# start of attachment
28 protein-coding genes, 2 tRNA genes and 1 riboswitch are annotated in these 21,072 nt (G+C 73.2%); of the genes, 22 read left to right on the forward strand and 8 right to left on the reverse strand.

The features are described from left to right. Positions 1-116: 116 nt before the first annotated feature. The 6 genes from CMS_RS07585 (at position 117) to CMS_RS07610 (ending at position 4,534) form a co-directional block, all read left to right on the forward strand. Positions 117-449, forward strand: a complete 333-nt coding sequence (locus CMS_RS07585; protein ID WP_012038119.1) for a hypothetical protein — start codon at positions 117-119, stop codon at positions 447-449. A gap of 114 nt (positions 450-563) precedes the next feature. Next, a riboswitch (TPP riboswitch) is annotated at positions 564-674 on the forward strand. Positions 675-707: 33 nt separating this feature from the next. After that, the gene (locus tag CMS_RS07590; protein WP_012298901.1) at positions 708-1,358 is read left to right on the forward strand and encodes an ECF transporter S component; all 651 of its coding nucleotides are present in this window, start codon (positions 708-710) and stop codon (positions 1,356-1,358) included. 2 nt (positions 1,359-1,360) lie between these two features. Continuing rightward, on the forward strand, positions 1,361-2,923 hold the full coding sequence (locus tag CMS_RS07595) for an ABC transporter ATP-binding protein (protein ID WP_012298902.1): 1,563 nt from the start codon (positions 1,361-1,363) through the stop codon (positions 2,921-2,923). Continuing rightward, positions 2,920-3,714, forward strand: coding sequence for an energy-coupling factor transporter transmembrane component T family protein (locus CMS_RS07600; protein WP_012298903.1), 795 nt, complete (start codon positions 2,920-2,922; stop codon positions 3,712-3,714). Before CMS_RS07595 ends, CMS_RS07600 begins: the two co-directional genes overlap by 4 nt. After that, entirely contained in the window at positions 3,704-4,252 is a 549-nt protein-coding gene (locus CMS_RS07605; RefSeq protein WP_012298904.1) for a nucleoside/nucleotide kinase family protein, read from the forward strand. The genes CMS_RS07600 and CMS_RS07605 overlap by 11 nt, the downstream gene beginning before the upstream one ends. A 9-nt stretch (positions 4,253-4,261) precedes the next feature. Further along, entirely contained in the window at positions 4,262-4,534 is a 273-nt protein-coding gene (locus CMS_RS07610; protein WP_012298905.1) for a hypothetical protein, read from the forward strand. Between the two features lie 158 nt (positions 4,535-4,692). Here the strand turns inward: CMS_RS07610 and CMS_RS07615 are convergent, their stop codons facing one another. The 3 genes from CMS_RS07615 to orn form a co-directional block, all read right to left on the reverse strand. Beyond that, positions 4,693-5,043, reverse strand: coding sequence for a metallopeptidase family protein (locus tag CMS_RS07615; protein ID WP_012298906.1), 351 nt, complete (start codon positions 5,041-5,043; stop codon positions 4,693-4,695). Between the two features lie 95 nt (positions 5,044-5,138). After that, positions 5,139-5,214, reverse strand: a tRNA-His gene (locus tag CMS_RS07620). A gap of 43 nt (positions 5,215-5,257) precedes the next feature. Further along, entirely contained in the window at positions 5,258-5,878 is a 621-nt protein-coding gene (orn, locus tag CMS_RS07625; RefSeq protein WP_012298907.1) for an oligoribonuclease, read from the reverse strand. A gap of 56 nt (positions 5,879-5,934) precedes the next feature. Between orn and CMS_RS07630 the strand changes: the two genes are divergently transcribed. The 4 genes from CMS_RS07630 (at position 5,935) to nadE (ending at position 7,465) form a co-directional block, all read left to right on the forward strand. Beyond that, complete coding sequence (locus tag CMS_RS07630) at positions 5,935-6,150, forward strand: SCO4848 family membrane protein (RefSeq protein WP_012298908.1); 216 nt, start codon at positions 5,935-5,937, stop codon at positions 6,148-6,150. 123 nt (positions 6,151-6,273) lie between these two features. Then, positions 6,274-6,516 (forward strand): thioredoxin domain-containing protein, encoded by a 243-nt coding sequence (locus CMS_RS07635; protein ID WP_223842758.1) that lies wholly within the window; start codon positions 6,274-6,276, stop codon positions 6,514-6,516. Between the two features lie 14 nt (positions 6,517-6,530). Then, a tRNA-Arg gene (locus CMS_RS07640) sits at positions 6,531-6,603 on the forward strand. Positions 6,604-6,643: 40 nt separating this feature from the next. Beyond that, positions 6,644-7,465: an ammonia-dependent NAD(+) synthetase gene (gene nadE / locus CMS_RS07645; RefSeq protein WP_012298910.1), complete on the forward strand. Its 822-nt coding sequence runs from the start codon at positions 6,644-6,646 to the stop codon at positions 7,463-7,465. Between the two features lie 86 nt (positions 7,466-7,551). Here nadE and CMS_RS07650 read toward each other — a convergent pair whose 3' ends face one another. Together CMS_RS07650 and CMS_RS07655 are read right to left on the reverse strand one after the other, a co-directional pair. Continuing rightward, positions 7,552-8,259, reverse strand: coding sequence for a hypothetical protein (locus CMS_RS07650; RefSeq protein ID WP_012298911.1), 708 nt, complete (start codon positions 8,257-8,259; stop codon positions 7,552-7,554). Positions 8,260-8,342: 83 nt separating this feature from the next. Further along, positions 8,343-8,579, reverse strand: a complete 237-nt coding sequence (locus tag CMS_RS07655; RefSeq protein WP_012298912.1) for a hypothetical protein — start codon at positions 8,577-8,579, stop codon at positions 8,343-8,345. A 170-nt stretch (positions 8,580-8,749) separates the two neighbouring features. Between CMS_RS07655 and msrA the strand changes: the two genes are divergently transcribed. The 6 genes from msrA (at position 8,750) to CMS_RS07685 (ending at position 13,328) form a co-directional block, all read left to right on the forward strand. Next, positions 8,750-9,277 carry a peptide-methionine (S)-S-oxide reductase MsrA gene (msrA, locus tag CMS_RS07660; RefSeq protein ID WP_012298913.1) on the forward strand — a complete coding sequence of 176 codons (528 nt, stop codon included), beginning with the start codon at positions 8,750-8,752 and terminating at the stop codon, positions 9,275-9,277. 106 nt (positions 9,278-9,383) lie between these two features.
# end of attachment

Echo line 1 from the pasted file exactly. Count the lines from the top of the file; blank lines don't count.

28 protein-coding genes, 2 tRNA genes and 1 riboswitch are annotated in these 21,072 nt (G+C 73.2%); of the genes, 22 read left to right on the forward strand and 8 right to left on the reverse strand.